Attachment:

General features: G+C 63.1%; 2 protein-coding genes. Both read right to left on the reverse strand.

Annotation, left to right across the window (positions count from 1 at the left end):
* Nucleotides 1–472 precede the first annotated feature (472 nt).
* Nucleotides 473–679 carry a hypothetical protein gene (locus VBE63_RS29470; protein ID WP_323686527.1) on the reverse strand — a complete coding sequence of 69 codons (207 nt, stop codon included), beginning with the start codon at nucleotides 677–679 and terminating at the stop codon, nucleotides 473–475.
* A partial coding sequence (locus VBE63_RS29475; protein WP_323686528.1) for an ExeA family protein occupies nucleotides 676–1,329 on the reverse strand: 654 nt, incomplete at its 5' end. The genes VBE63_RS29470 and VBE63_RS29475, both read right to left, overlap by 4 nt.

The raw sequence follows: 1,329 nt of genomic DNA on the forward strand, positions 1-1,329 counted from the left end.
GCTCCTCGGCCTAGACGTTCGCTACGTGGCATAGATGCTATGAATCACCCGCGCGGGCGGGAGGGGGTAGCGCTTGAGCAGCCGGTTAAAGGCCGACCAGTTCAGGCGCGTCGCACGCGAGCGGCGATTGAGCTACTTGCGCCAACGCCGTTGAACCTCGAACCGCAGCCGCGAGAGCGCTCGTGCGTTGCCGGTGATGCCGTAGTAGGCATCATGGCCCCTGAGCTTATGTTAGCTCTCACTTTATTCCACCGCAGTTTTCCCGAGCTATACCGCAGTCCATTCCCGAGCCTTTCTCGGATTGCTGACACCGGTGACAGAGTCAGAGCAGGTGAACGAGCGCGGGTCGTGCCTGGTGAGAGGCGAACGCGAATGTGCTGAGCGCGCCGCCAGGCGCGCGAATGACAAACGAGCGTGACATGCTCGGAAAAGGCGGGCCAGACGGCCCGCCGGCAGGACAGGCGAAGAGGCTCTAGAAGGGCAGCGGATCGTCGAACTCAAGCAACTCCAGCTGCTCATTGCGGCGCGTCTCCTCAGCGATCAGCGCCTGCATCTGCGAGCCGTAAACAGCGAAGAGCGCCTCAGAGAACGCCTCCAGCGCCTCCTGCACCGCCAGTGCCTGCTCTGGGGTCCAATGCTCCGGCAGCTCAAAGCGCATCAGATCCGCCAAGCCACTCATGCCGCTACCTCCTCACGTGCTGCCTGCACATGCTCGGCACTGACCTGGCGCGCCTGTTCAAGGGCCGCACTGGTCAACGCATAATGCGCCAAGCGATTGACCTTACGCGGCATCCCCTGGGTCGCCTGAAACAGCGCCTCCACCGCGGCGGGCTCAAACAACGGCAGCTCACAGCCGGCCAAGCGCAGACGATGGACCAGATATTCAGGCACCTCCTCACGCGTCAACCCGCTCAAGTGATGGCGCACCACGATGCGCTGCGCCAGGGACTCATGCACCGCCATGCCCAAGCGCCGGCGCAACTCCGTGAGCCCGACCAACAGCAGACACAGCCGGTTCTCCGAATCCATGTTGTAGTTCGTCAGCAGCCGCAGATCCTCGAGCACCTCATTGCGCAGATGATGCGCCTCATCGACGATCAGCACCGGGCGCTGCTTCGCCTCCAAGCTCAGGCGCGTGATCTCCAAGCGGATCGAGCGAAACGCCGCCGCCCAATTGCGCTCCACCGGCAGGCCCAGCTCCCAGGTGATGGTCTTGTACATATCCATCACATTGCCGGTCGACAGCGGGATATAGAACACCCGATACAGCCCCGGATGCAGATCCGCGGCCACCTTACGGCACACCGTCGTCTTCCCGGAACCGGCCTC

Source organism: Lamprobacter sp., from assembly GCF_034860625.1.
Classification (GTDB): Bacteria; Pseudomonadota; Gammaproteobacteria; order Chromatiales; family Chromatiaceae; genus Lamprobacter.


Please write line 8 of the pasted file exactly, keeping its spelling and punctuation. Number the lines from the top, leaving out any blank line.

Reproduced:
Source organism: Lamprobacter sp., from assembly GCF_034860625.1.